On Friday night The All-American Rejects and Boys Like Girls stopped by the University of Maine campus for a back to school concert. These big name bands rocked the Field House, bringing the audience a mix of old favorites and new tunes. I was in the crowd and had an absolute blast singing along to music from my high school years.
There was another band there, too, but they didn’t get any time on stage. Instead, two members of a band called Jocelyn handed out flyers and copies of their debut EP, hoping to strike a chord with the music fans outside the venue. For Jocelyn, connecting with people was the most important part of the evening.
Jocelyn is different from other bands. Members Alex, Landen and Steve all attended college in Iowa, earned their degrees, and started working on music together afterwards. The members hold jobs outside of their music career. One even taught social studies last spring. Jocelyn has a band phone number that they give out freely, encouraging fans to call or text, promising a response to every message. Needless to say, Jocelyn isn’t your typical rock band.
Photo Courtesy McClanahan Studio, Facebook
Jocelyn’s bassist, Alex Wiese (pictured left), took some time out of his busy schedule to speak with me about the band, their journey, and the importance of connecting with people.
Kylie: Jocelyn is a unique name for a band. What’s the meaning behind your name?
Alex: We believe that everyone has a story and it's important that somebody is always listening. Jocelyn is whoever people need her to be. We have a band phone number and we respond to every single text and every voicemail we get. Our band phone number means more to us than anything.
Kylie: What are your goals and hopes for your music?
Alex: For it to mean something to someone. We have always said that the success of our band has nothing to do with how many CDs we sell, but how many lives we hopefully impact in a positive manner, and we sincerely hope that if we can ever do anything for anyone, that they're not afraid to ask.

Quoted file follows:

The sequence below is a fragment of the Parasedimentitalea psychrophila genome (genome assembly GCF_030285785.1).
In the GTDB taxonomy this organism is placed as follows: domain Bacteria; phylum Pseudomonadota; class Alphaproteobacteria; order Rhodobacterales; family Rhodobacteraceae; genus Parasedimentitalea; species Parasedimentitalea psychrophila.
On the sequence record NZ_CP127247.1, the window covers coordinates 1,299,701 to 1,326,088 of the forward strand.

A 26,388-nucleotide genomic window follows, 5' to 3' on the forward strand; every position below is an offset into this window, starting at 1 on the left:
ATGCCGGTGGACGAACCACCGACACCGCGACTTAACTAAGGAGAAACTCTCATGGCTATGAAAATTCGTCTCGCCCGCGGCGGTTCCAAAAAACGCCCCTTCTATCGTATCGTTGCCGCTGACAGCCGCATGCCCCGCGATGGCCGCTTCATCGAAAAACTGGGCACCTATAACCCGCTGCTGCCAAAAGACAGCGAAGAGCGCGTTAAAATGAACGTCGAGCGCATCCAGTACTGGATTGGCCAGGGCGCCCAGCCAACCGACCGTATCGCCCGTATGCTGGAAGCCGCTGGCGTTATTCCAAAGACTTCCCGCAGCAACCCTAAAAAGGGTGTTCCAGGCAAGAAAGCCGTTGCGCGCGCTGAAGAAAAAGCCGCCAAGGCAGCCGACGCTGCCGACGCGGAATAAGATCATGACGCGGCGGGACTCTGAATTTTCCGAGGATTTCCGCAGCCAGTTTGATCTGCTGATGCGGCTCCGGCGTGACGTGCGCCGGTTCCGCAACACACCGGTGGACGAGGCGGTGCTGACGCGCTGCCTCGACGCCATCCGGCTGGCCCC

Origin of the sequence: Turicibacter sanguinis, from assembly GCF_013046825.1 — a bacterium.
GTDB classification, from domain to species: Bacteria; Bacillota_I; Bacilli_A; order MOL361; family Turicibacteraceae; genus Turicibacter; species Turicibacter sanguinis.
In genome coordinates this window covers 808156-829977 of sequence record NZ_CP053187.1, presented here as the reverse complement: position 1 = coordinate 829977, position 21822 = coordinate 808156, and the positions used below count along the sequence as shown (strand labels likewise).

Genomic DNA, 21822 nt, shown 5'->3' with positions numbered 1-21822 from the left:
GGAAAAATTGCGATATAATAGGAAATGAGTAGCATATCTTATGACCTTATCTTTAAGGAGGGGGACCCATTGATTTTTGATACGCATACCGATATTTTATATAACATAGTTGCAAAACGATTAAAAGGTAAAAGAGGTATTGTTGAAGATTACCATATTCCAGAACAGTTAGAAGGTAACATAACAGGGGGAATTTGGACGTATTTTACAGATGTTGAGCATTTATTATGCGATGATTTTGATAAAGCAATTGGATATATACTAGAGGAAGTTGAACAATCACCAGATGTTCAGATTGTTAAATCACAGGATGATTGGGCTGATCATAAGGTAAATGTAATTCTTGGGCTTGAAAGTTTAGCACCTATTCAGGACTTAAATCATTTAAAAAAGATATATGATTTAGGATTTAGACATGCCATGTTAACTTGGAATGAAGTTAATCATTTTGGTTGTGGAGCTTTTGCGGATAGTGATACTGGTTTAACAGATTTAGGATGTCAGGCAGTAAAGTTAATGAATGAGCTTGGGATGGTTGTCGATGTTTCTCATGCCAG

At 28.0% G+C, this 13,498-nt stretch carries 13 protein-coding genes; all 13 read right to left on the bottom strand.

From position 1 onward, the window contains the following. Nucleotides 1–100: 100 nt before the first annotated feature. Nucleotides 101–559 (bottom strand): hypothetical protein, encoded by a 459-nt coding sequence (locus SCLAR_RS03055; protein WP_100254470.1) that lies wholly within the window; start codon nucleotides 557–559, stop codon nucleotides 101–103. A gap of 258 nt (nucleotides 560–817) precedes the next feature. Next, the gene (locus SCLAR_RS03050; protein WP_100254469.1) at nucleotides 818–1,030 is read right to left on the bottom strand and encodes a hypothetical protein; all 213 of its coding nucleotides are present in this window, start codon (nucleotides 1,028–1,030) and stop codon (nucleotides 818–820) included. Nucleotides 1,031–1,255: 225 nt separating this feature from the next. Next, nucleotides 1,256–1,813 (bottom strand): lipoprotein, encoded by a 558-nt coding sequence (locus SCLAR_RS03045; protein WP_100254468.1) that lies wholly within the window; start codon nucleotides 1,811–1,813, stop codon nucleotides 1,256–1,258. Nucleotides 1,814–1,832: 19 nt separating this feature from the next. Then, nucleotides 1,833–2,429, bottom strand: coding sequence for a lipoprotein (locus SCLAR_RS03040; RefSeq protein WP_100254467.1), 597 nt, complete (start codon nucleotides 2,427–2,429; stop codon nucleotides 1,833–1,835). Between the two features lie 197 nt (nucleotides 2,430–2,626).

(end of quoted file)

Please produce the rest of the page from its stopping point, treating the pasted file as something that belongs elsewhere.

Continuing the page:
Kylie: What has been one of the toughest parts about breaking into the music industry?
Alex: There's a lot that goes into starting a band from scratch. It's so much more than just playing instruments. You have to write good music, you have to have money to record it and fund yourself, often times at least ten thousand dollars or more before anyone even knows who you are. You have to know business stuff, like filing for small business status with the government and writing off taxes. There's a lot to keep track of and you have to be organized and focused.
Kylie: What advice can you offer to others looking to break into the music scene?
Alex: Practice every day and be observant. See what other people are doing, what works, what doesn't, and how you can do it better.
As Alex mentioned, being heard amongst all the noise in the music industry can cost a pretty penny. Even the best bands need more than talent to get their music out there. That’s where Kickstarter comes in.
Kickstarter is a website that helps creative projects get off the ground through donations from others. Anyone can start a project on Kickstarter and anyone can help fund a project. In return, special rewards like exclusive content, an autograph or even a private concert or screening are offered to backers. These unique rewards are incentive for contributing to a project. Interested in funding a project or raising money to start your own? Head over to Kickstarter for all the info you need to get going.
Jocelyn is using Kickstarter to fund their sophomore EP. “Every dollar given to this band is treated with care and respect and we want people to know how much we appreciate the love and support,” says Alex.
Have you been a fan of a band from the beginning? Who are you listening to?